Mom's dementia continued to progress. She went to live with my sister for about a year. She paid the say rent to my sister that she was paying in her senior apartment, and Medicaid paid my sister something for her care.

After about a year Mom's physical condition took more care than could be provided in a private home. We moved her into a nursing home near two of my sisters. Since she was already on Medicaid that part of the transition was easy.

I tell this to point out that increased care for parents doesn't always have to be all or nothing. Depending on their needs it may be possible to do this more gradually.

For example, you (or someone) could take over paying all her bills, online, and keep an eye on her checking account. This doesn't require moving in or moving Mom anywhere. (Get her Power of Attorney.)

Someone (Granddaughter?) could take her shopping every two weeks.

A cleaning service could be hired.

Etc. Giving Mom just the help she needs might be a better choice than providing a full-time caregiver.

When the time comes, more intensive help can be provided.

I'd say you're trying to put the cart before the horse. First talk to her doctor and also get a needs assessment done, to have a better idea of what really is needed now.
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What does your 21 year old daughter think about this idea? Is she thinking about a career in home care or nursing? Are you thinking of this as a stopgap until you can find a facility that she'll agree to go to?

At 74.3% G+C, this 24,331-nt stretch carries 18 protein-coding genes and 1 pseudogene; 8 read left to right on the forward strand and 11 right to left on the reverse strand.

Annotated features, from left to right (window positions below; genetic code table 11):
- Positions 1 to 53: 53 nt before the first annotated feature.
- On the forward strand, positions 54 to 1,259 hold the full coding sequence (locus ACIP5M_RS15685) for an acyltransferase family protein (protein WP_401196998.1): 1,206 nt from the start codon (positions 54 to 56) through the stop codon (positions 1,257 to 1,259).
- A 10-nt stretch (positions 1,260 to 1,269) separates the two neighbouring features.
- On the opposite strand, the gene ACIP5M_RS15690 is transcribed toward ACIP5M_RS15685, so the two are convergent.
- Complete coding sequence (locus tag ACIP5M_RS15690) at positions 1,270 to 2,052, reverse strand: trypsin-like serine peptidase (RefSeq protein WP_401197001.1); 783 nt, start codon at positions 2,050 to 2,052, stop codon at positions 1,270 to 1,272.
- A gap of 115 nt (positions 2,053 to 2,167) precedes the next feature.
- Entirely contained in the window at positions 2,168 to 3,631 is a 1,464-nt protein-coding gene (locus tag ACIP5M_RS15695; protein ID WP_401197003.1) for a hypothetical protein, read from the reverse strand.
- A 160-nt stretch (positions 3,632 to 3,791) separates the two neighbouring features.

You don't say if your mom has any physical impairments, but she could live another 10 years, easily. Will your daughter be free to date, socialize, have people over? How do she and grandma get along now? Some food for thought.
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Please get in touch with the AC site immediately and have this personal information deleted. You are putting yourself and your mom at tisk of identity theft and alerting yhe public to the fact that she's a vulnerable person!
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Admins please delete adress ed s immediately
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The only way your daughter can get paid is if her Grandmother pays her from her own retirement fund. If Grandmother can do that, then it would make more sense for Grandmother to hire professional caregivers to help her out... thus your daughter would be able to work and save for her own retirement. I do see that you live in California, check with the State to see about a program that might pay you to help care for your Mom.

Too many grandchildren are placed in a role of caring for their grandparent only to resent it after a while because days turn into months and months into years because they are no longer among people of their own age, doing things that young people do, no longer employed, and no longer enjoying life. Hope the decision for your daughter to help out will be very short-term until other things are put into place.

You might want to move your Mom to a retirement village where she can be around people of her own age group, where the facility has meals in a central dining room, and there are activities for Mom to enjoy. But first your Mom needs to see her primary doctor as it sounds like she either has an urinary tract infection [which can cause dementia type symptoms] and/or the start of dementia itself.